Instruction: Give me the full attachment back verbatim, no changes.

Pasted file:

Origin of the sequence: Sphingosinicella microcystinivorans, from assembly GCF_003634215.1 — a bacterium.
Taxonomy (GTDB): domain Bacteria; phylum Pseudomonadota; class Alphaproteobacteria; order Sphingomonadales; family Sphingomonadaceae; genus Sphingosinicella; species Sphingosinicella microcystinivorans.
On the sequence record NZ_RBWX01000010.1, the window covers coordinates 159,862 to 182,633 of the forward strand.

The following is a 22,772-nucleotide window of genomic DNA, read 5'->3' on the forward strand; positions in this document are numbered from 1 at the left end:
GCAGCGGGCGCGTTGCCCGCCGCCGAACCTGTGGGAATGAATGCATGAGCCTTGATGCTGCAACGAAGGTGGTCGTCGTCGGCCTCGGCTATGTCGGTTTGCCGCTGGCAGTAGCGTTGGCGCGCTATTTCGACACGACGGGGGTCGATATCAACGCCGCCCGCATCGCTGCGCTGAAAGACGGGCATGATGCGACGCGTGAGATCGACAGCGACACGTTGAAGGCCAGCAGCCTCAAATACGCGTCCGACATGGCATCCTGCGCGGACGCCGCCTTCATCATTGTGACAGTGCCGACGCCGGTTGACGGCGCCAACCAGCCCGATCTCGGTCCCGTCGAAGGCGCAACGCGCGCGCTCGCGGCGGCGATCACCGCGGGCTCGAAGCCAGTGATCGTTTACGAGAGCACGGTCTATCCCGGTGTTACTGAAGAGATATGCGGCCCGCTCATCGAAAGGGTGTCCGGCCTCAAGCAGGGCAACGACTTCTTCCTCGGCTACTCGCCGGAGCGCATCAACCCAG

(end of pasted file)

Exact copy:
Origin of the sequence: Sphingosinicella microcystinivorans, from assembly GCF_003634215.1 — a bacterium.
Taxonomy (GTDB): domain Bacteria; phylum Pseudomonadota; class Alphaproteobacteria; order Sphingomonadales; family Sphingomonadaceae; genus Sphingosinicella; species Sphingosinicella microcystinivorans.
On the sequence record NZ_RBWX01000010.1, the window covers coordinates 159,862 to 182,633 of the forward strand.

The following is a 22,772-nucleotide window of genomic DNA, read 5'->3' on the forward strand; positions in this document are numbered from 1 at the left end:
GCAGCGGGCGCGTTGCCCGCCGCCGAACCTGTGGGAATGAATGCATGAGCCTTGATGCTGCAACGAAGGTGGTCGTCGTCGGCCTCGGCTATGTCGGTTTGCCGCTGGCAGTAGCGTTGGCGCGCTATTTCGACACGACGGGGGTCGATATCAACGCCGCCCGCATCGCTGCGCTGAAAGACGGGCATGATGCGACGCGTGAGATCGACAGCGACACGTTGAAGGCCAGCAGCCTCAAATACGCGTCCGACATGGCATCCTGCGCGGACGCCGCCTTCATCATTGTGACAGTGCCGACGCCGGTTGACGGCGCCAACCAGCCCGATCTCGGTCCCGTCGAAGGCGCAACGCGCGCGCTCGCGGCGGCGATCACCGCGGGCTCGAAGCCAGTGATCGTTTACGAGAGCACGGTCTATCCCGGTGTTACTGAAGAGATATGCGGCCCGCTCATCGAAAGGGTGTCCGGCCTCAAGCAGGGCAACGACTTCTTCCTCGGCTACTCGCCGGAGCGCATCAACCCAG